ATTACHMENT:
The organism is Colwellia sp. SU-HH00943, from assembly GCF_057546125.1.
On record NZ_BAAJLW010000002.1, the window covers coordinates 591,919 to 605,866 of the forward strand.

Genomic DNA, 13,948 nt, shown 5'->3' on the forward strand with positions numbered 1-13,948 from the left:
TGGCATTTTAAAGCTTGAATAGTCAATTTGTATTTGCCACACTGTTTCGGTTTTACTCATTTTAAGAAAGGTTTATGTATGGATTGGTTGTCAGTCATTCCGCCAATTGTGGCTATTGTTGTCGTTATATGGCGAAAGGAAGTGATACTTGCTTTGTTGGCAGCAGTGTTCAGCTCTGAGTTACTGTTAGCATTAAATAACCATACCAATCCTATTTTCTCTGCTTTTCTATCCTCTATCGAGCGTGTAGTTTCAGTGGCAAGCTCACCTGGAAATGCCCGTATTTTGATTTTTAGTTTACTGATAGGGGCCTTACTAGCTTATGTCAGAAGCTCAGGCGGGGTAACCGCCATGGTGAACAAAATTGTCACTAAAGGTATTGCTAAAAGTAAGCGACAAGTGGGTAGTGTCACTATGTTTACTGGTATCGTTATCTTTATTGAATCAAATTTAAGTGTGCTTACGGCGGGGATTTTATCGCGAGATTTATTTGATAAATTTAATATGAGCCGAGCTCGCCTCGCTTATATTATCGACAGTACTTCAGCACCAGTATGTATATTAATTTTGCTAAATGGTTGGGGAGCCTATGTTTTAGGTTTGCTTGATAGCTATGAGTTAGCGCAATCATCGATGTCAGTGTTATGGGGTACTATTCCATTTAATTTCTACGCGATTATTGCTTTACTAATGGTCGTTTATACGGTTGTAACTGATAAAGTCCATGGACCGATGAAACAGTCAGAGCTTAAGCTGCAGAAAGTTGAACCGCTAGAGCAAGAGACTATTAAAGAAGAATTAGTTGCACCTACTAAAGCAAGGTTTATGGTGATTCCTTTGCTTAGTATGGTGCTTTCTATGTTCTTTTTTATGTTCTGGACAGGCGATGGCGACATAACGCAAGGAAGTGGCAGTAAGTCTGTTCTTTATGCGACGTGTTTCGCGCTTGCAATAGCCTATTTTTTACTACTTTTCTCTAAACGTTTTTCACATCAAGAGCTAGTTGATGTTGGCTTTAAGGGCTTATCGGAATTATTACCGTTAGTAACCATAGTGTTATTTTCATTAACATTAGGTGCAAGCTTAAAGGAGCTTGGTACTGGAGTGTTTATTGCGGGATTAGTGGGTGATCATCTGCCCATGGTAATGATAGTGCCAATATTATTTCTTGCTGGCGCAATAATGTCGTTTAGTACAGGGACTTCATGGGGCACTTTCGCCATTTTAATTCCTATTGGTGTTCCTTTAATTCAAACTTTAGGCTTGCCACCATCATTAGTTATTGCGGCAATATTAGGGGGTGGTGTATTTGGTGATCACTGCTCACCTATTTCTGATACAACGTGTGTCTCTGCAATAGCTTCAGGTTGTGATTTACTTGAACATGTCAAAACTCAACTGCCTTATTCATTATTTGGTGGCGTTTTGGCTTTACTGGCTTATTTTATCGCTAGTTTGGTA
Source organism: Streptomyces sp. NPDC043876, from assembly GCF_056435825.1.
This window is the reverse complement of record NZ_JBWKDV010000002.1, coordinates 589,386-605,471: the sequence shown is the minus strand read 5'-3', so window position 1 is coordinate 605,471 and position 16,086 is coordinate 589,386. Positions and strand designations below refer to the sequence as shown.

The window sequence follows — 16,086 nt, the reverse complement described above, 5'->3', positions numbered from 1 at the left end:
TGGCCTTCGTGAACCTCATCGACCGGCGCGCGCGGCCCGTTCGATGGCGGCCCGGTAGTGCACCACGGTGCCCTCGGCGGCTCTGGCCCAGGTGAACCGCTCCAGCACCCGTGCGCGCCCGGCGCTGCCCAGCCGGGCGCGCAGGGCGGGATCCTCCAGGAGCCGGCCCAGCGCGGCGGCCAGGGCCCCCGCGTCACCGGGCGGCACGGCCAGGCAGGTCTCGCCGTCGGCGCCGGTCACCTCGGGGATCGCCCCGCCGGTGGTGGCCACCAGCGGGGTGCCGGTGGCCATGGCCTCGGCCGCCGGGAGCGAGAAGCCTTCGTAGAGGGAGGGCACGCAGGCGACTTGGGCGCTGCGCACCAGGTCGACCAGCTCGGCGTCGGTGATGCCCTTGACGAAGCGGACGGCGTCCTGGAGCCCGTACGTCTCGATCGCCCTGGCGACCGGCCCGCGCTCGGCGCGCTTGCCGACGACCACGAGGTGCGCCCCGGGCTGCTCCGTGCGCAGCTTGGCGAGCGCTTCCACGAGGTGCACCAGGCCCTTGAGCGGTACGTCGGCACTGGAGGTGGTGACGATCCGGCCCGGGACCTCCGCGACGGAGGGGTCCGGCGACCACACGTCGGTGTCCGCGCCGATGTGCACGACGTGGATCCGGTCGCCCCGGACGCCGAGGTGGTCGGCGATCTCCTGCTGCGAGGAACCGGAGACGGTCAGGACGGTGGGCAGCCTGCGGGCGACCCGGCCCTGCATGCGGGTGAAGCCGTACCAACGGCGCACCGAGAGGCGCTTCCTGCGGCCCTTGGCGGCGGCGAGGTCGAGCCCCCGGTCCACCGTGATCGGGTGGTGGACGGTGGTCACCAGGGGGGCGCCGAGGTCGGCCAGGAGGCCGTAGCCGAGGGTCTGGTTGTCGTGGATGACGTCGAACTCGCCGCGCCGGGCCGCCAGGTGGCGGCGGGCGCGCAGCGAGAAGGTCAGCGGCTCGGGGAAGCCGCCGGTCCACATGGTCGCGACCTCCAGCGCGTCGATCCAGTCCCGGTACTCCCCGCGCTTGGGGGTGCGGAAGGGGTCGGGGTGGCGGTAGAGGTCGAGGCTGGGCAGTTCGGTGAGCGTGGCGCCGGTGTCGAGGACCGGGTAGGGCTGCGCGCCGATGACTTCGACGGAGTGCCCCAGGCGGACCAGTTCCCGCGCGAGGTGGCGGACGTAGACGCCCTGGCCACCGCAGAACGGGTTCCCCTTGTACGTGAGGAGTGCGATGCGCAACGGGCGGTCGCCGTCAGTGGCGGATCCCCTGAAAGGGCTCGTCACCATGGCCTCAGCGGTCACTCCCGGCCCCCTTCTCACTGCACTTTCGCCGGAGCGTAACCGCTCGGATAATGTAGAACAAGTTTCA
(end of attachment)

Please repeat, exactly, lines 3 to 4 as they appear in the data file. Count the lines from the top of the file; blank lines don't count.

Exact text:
Genomic DNA, 13,948 nt, shown 5'->3' on the forward strand with positions numbered 1-13,948 from the left:
TGGCATTTTAAAGCTTGAATAGTCAATTTGTATTTGCCACACTGTTTCGGTTTTACTCATTTTAAGAAAGGTTTATGTATGGATTGGTTGTCAGTCATTCCGCCAATTGTGGCTATTGTTGTCGTTATATGGCGAAAGGAAGTGATACTTGCTTTGTTGGCAGCAGTGTTCAGCTCTGAGTTACTGTTAGCATTAAATAACCATACCAATCCTATTTTCTCTGCTTTTCTATCCTCTATCGAGCGTGTAGTTTCAGTGGCAAGCTCACCTGGAAATGCCCGTATTTTGATTTTTAGTTTACTGATAGGGGCCTTACTAGCTTATGTCAGAAGCTCAGGCGGGGTAACCGCCATGGTGAACAAAATTGTCACTAAAGGTATTGCTAAAAGTAAGCGACAAGTGGGTAGTGTCACTATGTTTACTGGTATCGTTATCTTTATTGAATCAAATTTAAGTGTGCTTACGGCGGGGATTTTATCGCGAGATTTATTTGATAAATTTAATATGAGCCGAGCTCGCCTCGCTTATATTATCGACAGTACTTCAGCACCAGTATGTATATTAATTTTGCTAAATGGTTGGGGAGCCTATGTTTTAGGTTTGCTTGATAGCTATGAGTTAGCGCAATCATCGATGTCAGTGTTATGGGGTACTATTCCATTTAATTTCTACGCGATTATTGCTTTACTAATGGTCGTTTATACGGTTGTAACTGATAAAGTCCATGGACCGATGAAACAGTCAGAGCTTAAGCTGCAGAAAGTTGAACCGCTAGAGCAAGAGACTATTAAAGAAGAATTAGTTGCACCTACTAAAGCAAGGTTTATGGTGATTCCTTTGCTTAGTATGGTGCTTTCTATGTTCTTTTTTATGTTCTGGACAGGCGATGGCGACATAACGCAAGGAAGTGGCAGTAAGTCTGTTCTTTATGCGACGTGTTTCGCGCTTGCAATAGCCTATTTTTTACTACTTTTCTCTAAACGTTTTTCACATCAAGAGCTAGTTGATGTTGGCTTTAAGGGCTTATCGGAATTATTACCGTTAGTAACCATAGTGTTATTTTCATTAACATTAGGTGCAAGCTTAAAGGAGCTTGGTACTGGAGTGTTTATTGCGGGATTAGTGGGTGATCATCTGCCCATGGTAATGATAGTGCCAATATTATTTCTTGCTGGCGCAATAATGTCGTTTAGTACAGGGACTTCATGGGGCACTTTCGCCATTTTAATTCCTATTGGTGTTCCTTTAATTCAAACTTTAGGCTTGCCACCATCATTAGTTATTGCGGCAATATTAGGGGGTGGTGTATTTGGTGATCACTGCTCACCTATTTCTGATACAACGTGTGTCTCTGCAATAGCTTCAGGTTGTGATTTACTTGAACATGTCAAAACTCAACTGCCTTATTCATTATTTGGTGGCGTTTTGGCTTTACTGGCTTATTTTATCGCTAGTTTGGTA